Majority of Elementary School Students Return to Classroom Monday in Mass.

Accommodations to make in-person learning safer have been made in districts across the Bay State

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The majority of students in kindergarten through fifth grade in Massachusetts are set to return to in-person learning on Monday as part of the plan outlined by the state's Department of Education.

While the state approved waivers for 69 districts that aren't ready to return full-time, and parents may still opt to have their kids learn remotely for the remainder of the school year, everyone else will be returning to classrooms that will have a different look as the coronavirus pandemic continues.



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In Marshfield, for example, all desks will be set three feet apart. Furniture not deemed essential for the classroom will be removed to allow for the extra space, and tents will be setup outdoors to maximize space.

"You’re looking at square footage of a classroom," Marshfield Superintendent Jeff Granatino told NBC10 Boston last week. "You’re looking at distance seat to seat. Drop off plans before and after school will have to change. We have to include mask breaks."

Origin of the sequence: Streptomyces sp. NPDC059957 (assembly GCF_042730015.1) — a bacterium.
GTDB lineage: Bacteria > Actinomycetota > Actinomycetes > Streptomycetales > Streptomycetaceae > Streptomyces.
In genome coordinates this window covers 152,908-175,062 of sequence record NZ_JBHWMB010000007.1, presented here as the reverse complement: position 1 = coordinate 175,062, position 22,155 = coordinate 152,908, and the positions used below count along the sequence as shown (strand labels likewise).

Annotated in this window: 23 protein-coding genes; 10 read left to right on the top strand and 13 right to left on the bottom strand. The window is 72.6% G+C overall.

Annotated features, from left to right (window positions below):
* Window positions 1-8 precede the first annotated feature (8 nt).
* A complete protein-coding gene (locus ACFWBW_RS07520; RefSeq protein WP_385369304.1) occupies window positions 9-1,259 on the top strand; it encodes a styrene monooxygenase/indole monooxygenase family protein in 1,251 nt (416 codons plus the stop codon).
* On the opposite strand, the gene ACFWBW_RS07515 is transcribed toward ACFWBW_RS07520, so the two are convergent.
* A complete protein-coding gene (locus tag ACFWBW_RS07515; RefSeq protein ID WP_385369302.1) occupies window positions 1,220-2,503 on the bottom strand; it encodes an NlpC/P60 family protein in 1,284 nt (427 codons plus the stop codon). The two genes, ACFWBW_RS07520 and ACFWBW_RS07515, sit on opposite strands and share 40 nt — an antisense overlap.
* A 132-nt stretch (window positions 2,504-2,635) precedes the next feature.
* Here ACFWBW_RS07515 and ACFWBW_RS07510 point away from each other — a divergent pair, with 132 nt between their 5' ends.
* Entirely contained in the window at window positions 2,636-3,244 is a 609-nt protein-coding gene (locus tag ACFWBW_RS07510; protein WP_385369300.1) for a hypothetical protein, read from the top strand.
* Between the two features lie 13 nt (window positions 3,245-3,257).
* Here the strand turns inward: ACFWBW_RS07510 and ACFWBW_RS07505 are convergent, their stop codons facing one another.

Educators who received their first vaccine dose over the weekend say they look forward to returning to class but wish Gov. Charlie Baker had allowed them to get the vaccine sooner.

“The rooms are very small and sometimes ventilation isn’t good, so I think it would have been a good thing," Joyce Girouard said.

“Students are always full of all kinds of viruses anyways. This is valid. I start a class — a new class — next week, so I’m glad to have gotten it,” Christopher Corcoran said.

The Board of Elementary and Secondary Education granted Commissioner Jeff Riley the authority to determine when full and partial remote schooling would no longer count toward student learning time requirements on March 5.

Under the board's plan, middle school students -- primarily sixth through eighth grade -- will return to the classroom full-time by Wednesday, April 28. It's unclear when high schools will reopen.

Parents in Boston who said they felt excluded from the state's decision-making process held a protest outside the State House on Saturday.

In Winthrop, the school committee voted to reopen all schools -- against the wishes of the superintendent, who wanted to hold off bringing back middle and high school students until the end of the month.

“I’m excited," Winthrop parent Stacey Lamiaux said. "My son is a senior at the high school."

Lamiaux says she can't wait for Monday, and that her son is excited, too.

"I think he’s pretty excited to be doing in five days and seeing all of his friends that he hasn’t seen in a while,” she said.

But Lamiaux tells NBC10 Boston that not everything may be ready for Winthrop students on Monday.

“As far as I’ve heard, for tomorrow, some kids are not going to have desks going back to school," she said. "They didn’t have everything prepared for tomorrow.”

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